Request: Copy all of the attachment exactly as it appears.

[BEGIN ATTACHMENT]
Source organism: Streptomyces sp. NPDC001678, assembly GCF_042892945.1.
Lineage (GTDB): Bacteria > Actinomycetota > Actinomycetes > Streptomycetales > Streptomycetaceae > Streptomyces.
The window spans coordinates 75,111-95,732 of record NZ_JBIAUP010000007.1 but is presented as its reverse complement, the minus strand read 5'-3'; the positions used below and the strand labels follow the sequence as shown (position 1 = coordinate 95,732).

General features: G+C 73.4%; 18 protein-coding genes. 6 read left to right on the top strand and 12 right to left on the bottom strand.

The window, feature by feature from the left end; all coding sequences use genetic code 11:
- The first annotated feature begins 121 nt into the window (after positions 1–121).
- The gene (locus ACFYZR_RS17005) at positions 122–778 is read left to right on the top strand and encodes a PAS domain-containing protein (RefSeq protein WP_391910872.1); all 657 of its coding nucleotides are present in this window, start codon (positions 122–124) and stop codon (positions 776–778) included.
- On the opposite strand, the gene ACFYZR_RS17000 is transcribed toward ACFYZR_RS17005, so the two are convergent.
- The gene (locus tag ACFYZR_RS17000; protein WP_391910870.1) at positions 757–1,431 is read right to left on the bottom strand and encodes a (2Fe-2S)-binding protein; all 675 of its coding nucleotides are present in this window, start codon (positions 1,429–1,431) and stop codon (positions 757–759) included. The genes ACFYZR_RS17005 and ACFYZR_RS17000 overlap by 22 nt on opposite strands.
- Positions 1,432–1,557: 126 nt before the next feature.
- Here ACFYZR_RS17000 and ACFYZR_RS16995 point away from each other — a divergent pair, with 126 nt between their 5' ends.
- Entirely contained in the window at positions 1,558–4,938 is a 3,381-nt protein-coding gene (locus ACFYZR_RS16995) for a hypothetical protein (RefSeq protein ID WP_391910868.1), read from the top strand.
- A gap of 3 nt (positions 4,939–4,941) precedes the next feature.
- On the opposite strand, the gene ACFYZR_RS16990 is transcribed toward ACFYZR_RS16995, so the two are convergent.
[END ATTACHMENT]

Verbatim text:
Source organism: Streptomyces sp. NPDC001678, assembly GCF_042892945.1.
Lineage (GTDB): Bacteria > Actinomycetota > Actinomycetes > Streptomycetales > Streptomycetaceae > Streptomyces.
The window spans coordinates 75,111-95,732 of record NZ_JBIAUP010000007.1 but is presented as its reverse complement, the minus strand read 5'-3'; the positions used below and the strand labels follow the sequence as shown (position 1 = coordinate 95,732).

General features: G+C 73.4%; 18 protein-coding genes. 6 read left to right on the top strand and 12 right to left on the bottom strand.

The window, feature by feature from the left end; all coding sequences use genetic code 11:
- The first annotated feature begins 121 nt into the window (after positions 1–121).
- The gene (locus ACFYZR_RS17005) at positions 122–778 is read left to right on the top strand and encodes a PAS domain-containing protein (RefSeq protein WP_391910872.1); all 657 of its coding nucleotides are present in this window, start codon (positions 122–124) and stop codon (positions 776–778) included.
- On the opposite strand, the gene ACFYZR_RS17000 is transcribed toward ACFYZR_RS17005, so the two are convergent.
- The gene (locus tag ACFYZR_RS17000; protein WP_391910870.1) at positions 757–1,431 is read right to left on the bottom strand and encodes a (2Fe-2S)-binding protein; all 675 of its coding nucleotides are present in this window, start codon (positions 1,429–1,431) and stop codon (positions 757–759) included. The genes ACFYZR_RS17005 and ACFYZR_RS17000 overlap by 22 nt on opposite strands.
- Positions 1,432–1,557: 126 nt before the next feature.
- Here ACFYZR_RS17000 and ACFYZR_RS16995 point away from each other — a divergent pair, with 126 nt between their 5' ends.
- Entirely contained in the window at positions 1,558–4,938 is a 3,381-nt protein-coding gene (locus ACFYZR_RS16995) for a hypothetical protein (RefSeq protein ID WP_391910868.1), read from the top strand.
- A gap of 3 nt (positions 4,939–4,941) precedes the next feature.
- On the opposite strand, the gene ACFYZR_RS16990 is transcribed toward ACFYZR_RS16995, so the two are convergent.